Hand-finishing

Hand-finishing

Hand-finishing refers to the manual process of adding finishing touches or details to a print or piece of artwork after the primary creation process.

This can include techniques like painting, drawing, or adding texture. Hand-finishing is often used to make each piece in an edition unique, adding a personal touch from the artist and increasing the artwork's value. The additional work put into hand-finishing can make each piece a semi-original, blending the boundaries between original works and reproductions.

25 results found for "Hand-finishing"

guide

What is an edition?

At Avant Arte, limited edition artworks are our bread and butter. As with many good things, they come wrapped in jargon. Read on for a quick fix summary of everything you need to know to start collecting.

What is an edition?
article

Inner Visions 03

With a collection of hand-finished works, curator Larry Ossei-Mensah considers storytelling as provocation.

Inner Visions 03
article

Curated by Aindrea Emelife: We Are History

Art historian, writer and curator Aindrea Emelife introduces hand-finished editions from Shannon Bono, Tunji Adeniyi-Jones and Sola Olulode.

Curated by Aindrea Emelife: We Are History
interview

In Conversation: Javier Calleja & Christian Luiten

Ahead of the launch of three new hand-finished editions, Javier Calleja caught up with Avant Arte co-founder to discuss his career, practice and inspirations.

In Conversation: Javier Calleja & Christian Luiten
interview

Inner Visions 01

In his first collaboration with Avant Arte, critic and curator Larry Ossei-Mensah introduces three artists, Grace Lynne Haynes, Ferrari Sheppard and Otis Kwame Kye Quaicoe

Inner Visions 01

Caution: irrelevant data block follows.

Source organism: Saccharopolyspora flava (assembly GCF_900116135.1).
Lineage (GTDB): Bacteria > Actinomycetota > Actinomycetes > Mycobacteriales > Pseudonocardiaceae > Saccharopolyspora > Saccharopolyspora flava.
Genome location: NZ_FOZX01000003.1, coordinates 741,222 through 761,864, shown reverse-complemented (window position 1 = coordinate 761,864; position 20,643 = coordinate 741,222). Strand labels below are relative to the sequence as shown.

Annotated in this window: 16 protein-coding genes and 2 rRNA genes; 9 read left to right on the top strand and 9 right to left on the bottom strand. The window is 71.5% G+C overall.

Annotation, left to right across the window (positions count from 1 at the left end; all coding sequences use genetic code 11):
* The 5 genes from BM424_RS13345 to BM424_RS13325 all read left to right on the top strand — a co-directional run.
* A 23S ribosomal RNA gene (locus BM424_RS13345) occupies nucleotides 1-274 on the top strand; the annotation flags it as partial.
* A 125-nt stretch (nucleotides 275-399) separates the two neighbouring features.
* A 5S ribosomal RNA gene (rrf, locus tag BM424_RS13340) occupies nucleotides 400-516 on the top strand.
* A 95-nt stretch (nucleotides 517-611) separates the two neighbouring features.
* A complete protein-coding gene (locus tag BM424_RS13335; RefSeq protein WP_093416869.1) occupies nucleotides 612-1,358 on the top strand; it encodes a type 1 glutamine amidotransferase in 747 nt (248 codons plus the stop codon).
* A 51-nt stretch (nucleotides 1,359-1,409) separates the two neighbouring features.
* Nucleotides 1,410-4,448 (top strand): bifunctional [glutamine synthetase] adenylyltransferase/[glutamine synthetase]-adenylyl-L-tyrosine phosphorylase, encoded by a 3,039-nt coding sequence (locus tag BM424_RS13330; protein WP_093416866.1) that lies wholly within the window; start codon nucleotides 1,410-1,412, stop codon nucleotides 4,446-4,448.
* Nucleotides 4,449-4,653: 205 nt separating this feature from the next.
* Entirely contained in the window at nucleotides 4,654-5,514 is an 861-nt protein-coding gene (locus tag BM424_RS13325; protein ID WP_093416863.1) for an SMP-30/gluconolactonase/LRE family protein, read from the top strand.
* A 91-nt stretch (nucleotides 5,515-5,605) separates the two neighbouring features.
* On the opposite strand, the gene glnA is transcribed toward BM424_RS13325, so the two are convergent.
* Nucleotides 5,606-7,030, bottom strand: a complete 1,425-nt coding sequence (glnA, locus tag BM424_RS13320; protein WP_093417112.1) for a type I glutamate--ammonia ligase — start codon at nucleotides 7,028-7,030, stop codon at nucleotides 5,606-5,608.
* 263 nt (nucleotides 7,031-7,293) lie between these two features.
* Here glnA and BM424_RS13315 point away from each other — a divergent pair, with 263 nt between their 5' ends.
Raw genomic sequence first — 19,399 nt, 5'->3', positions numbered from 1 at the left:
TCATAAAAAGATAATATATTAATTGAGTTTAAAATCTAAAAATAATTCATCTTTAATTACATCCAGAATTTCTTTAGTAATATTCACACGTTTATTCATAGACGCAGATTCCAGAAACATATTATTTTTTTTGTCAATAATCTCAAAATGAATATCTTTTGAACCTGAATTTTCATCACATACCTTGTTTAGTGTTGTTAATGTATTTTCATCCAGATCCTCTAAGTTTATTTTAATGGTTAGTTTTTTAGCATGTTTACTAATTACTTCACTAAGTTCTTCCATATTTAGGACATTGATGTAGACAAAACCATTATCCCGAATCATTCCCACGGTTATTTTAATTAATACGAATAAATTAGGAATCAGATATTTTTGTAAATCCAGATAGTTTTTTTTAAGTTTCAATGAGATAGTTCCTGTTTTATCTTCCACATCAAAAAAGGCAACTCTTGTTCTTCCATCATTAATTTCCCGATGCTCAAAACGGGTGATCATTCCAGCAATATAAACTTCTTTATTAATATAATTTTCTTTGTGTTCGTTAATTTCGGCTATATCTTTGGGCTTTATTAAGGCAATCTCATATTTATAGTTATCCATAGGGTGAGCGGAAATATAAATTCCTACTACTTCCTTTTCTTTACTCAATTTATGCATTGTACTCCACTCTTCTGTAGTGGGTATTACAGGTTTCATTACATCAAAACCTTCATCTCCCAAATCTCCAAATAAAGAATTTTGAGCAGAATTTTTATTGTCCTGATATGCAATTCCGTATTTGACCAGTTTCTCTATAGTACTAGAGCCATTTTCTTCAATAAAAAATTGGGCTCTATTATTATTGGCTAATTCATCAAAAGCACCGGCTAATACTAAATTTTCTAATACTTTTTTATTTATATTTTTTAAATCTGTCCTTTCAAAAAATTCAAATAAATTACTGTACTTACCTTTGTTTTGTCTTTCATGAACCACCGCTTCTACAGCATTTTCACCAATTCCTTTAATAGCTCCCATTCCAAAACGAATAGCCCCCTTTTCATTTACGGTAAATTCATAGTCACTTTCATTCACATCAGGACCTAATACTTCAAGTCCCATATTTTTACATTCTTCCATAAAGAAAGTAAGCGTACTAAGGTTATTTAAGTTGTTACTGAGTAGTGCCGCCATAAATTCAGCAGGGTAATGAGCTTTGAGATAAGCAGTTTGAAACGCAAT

Print

Lady with a Tampi

Kwesi Botchway’s stylistic portrait Lady with a Tampi embodies the beauty of Black experience through Afro-Impressionism.The sitter reclines confidently into her chair, luxuriating in a casual moment of relaxation. Rich purple is integral to Botchway’s palette – connoting royalty, seduction and glamour. Acrylic hand-finishing draws focus to areas where Botchway believes our emotions are best portrayed; the eyes and lips.“My work compels the viewer to become physically and emotionally invested in the subject’s story.”

Lady with a Tampi
Print

Brush Sense of Values

Brush Sense of Values represents a moment of reflection on the passing of time – the trio of subjects showing unwavering optimism in their old age.Koichi Sato uplifts his lively characters with vibrant menagerie and pattern, basing them upon people he sees daily around his New York neighbourhood. Dense textures and curious polydactyl hands are typical of his practice. Swathes of semi-transparent acrylic hand-finishing creates diffused depth across the subject's skin.‘Everyday life is very important and precious. Time passes fast and does not come back. I would not want to regret my life.’

Brush Sense of Values

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Parra's studio, with Parra at the centre, his back to the camera as he works on the large painting takes centre stage, showing a faceless blue woman in a striped dress, painted in red, purple, blue and teal. The studio is full of brightly coloured paints, with a large window on the right and a patterned rug across the floor under the painting.